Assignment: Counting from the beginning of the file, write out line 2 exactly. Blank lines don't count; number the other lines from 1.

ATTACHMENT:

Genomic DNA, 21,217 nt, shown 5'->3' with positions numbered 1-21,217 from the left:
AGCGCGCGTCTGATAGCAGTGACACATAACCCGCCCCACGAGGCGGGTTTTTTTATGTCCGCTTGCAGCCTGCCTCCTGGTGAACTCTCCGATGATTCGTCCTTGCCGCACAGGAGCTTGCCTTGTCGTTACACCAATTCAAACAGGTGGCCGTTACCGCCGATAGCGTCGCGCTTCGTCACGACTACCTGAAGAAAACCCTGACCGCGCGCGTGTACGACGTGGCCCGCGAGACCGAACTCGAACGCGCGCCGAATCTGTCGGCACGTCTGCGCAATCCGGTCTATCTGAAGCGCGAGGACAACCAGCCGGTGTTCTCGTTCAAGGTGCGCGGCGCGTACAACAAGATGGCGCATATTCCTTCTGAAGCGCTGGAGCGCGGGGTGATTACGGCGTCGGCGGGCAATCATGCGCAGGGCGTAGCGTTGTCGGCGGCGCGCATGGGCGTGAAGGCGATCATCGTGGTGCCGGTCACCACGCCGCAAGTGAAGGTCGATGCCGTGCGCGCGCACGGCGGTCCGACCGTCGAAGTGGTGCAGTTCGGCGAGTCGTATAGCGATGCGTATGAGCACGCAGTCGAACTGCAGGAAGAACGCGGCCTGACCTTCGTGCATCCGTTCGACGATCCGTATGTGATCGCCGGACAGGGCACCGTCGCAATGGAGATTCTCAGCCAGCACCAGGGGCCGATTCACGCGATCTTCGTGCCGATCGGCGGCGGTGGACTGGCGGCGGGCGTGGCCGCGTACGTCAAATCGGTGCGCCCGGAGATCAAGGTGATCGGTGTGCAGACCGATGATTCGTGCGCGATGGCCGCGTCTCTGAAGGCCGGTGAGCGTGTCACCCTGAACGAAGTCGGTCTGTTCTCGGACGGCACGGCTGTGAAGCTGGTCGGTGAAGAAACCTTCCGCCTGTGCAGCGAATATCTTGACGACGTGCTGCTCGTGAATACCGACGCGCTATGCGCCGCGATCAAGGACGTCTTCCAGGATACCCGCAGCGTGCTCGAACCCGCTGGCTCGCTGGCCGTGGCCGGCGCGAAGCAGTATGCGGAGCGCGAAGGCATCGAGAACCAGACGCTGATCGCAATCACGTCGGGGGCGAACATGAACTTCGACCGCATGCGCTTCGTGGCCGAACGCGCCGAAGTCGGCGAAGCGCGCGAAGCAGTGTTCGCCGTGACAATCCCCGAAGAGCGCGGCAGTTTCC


AGCGCGCGTCTGATAGCAGTGACACATAACCCGCCCCACGAGGCGGGTTTTTTTATGTCCGCTTGCAGCCTGCCTCCTGGTGAACTCTCCGATGATTCGTCCTTGCCGCACAGGAGCTTGCCTTGTCGTTACACCAATTCAAACAGGTGGCCGTTACCGCCGATAGCGTCGCGCTTCGTCACGACTACCTGAAGAAAACCCTGACCGCGCGCGTGTACGACGTGGCCCGCGAGACCGAACTCGAACGCGCGCCGAATCTGTCGGCACGTCTGCGCAATCCGGTCTATCTGAAGCGCGAGGACAACCAGCCGGTGTTCTCGTTCAAGGTGCGCGGCGCGTACAACAAGATGGCGCATATTCCTTCTGAAGCGCTGGAGCGCGGGGTGATTACGGCGTCGGCGGGCAATCATGCGCAGGGCGTAGCGTTGTCGGCGGCGCGCATGGGCGTGAAGGCGATCATCGTGGTGCCGGTCACCACGCCGCAAGTGAAGGTCGATGCCGTGCGCGCGCACGGCGGTCCGACCGTCGAAGTGGTGCAGTTCGGCGAGTCGTATAGCGATGCGTATGAGCACGCAGTCGAACTGCAGGAAGAACGCGGCCTGACCTTCGTGCATCCGTTCGACGATCCGTATGTGATCGCCGGACAGGGCACCGTCGCAATGGAGATTCTCAGCCAGCACCAGGGGCCGATTCACGCGATCTTCGTGCCGATCGGCGGCGGTGGACTGGCGGCGGGCGTGGCCGCGTACGTCAAATCGGTGCGCCCGGAGATCAAGGTGATCGGTGTGCAGACCGATGATTCGTGCGCGATGGCCGCGTCTCTGAAGGCCGGTGAGCGTGTCACCCTGAACGAAGTCGGTCTGTTCTCGGACGGCACGGCTGTGAAGCTGGTCGGTGAAGAAACCTTCCGCCTGTGCAGCGAATATCTTGACGACGTGCTGCTCGTGAATACCGACGCGCTATGCGCCGCGATCAAGGACGTCTTCCAGGATACCCGCAGCGTGCTCGAACCCGCTGGCTCGCTGGCCGTGGCCGGCGCGAAGCAGTATGCGGAGCGCGAAGGCATCGAGAACCAGACGCTGATCGCAATCACGTCGGGGGCGAACATGAACTTCGACCGCATGCGCTTCGTGGCCGAACGCGCCGAAGTCGGCGAAGCGCGCGAAGCAGTGTTCGCCGTGACAATCCCCGAAGAGCGCGGCAGTTTCC